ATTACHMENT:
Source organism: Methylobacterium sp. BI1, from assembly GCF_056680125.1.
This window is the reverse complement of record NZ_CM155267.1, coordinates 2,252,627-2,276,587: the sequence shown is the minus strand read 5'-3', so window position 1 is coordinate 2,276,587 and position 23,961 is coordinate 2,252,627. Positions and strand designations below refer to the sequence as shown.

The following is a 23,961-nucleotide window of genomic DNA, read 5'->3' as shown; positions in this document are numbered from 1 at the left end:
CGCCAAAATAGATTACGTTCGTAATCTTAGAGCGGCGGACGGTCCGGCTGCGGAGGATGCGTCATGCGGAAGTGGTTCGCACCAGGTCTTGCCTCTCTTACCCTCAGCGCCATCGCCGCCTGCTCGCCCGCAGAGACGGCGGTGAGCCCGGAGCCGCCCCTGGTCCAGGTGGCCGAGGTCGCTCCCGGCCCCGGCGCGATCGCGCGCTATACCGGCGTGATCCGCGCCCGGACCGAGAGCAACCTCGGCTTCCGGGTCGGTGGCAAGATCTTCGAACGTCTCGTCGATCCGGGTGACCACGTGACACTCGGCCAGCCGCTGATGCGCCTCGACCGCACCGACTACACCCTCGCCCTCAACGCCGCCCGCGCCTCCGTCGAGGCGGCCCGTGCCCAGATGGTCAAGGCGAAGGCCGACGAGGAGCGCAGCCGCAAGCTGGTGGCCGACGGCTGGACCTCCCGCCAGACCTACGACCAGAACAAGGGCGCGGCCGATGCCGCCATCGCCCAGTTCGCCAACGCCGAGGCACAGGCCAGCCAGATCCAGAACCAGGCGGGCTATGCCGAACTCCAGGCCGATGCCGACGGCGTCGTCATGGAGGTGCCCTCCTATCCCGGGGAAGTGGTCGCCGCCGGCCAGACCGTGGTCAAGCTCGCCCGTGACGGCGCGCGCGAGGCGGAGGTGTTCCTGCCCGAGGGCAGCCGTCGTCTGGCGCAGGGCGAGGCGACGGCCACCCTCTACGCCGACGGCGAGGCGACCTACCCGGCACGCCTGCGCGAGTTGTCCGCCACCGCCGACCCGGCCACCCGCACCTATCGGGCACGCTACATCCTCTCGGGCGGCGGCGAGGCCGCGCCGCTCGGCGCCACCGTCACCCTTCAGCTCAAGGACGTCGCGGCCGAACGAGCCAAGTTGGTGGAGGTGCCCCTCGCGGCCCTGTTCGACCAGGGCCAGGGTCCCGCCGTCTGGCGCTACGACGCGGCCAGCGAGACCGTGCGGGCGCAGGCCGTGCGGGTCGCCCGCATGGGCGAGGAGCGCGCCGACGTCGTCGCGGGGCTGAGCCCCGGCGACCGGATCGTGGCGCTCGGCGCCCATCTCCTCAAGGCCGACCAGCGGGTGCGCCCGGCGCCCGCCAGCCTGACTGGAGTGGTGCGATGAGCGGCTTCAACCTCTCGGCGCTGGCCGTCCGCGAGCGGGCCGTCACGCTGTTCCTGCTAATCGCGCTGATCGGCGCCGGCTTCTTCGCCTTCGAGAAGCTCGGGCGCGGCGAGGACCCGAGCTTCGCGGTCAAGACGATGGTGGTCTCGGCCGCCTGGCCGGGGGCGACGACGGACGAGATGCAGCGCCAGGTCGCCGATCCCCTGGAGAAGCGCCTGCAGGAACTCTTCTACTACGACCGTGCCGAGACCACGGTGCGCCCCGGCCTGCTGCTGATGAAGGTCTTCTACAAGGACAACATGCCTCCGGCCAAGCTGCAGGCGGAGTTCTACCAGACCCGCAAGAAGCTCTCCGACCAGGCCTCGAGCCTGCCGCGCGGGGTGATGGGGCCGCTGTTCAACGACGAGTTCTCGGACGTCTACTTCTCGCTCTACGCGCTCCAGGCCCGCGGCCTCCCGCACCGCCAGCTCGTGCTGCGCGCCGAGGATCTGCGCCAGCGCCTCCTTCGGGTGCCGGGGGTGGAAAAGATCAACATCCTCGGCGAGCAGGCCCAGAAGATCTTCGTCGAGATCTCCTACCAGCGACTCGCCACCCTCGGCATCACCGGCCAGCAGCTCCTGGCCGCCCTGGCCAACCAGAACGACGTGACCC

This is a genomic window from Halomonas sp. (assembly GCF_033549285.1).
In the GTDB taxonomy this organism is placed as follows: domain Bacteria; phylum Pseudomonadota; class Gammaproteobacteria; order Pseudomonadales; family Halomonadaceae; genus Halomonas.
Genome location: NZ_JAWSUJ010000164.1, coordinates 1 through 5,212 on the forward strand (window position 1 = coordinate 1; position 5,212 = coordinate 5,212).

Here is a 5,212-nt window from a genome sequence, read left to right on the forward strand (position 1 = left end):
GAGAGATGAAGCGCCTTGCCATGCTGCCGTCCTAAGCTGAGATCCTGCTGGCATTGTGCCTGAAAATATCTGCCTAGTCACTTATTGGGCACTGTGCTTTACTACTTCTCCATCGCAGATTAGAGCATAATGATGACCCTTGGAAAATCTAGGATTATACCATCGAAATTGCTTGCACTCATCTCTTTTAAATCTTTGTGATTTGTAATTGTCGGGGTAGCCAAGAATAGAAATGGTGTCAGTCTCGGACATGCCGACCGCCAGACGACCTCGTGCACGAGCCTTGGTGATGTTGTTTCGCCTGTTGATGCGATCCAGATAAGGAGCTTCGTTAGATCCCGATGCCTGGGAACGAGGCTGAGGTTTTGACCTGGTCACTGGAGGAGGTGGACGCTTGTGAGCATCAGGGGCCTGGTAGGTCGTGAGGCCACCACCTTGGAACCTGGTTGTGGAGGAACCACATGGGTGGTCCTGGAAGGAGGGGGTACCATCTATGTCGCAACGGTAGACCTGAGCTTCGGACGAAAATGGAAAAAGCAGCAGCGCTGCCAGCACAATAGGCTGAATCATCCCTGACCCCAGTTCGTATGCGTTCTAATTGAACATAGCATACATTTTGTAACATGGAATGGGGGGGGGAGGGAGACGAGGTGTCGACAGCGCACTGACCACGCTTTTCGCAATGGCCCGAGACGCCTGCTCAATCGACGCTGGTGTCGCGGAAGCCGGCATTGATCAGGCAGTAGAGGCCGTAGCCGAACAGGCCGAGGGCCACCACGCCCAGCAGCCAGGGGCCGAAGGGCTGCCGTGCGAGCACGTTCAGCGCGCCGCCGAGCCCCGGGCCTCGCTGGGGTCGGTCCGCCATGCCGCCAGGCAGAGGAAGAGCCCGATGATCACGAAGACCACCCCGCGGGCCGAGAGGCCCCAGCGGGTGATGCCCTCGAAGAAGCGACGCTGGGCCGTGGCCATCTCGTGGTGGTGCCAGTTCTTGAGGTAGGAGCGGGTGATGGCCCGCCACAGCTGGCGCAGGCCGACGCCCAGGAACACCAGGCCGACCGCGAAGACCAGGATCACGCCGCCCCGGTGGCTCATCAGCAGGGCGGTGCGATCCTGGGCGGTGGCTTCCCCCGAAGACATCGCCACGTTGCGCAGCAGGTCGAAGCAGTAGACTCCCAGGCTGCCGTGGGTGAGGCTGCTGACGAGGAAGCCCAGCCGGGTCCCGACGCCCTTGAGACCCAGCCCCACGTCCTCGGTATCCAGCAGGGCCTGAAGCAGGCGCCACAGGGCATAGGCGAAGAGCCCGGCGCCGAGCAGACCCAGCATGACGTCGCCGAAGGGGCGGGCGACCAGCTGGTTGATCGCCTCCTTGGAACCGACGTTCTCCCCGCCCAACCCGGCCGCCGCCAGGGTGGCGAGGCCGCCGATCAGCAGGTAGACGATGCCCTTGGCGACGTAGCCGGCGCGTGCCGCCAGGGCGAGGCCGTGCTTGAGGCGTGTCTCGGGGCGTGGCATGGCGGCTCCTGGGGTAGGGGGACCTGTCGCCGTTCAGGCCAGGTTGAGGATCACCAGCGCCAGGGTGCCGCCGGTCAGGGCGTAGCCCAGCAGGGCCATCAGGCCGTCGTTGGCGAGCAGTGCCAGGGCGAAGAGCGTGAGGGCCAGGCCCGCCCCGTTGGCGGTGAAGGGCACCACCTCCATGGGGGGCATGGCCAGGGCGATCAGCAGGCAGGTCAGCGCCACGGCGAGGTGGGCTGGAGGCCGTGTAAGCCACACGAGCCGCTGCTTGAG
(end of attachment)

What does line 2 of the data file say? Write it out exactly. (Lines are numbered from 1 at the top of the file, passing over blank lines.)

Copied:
This window is the reverse complement of record NZ_CM155267.1, coordinates 2,252,627-2,276,587: the sequence shown is the minus strand read 5'-3', so window position 1 is coordinate 2,276,587 and position 23,961 is coordinate 2,252,627. Positions and strand designations below refer to the sequence as shown.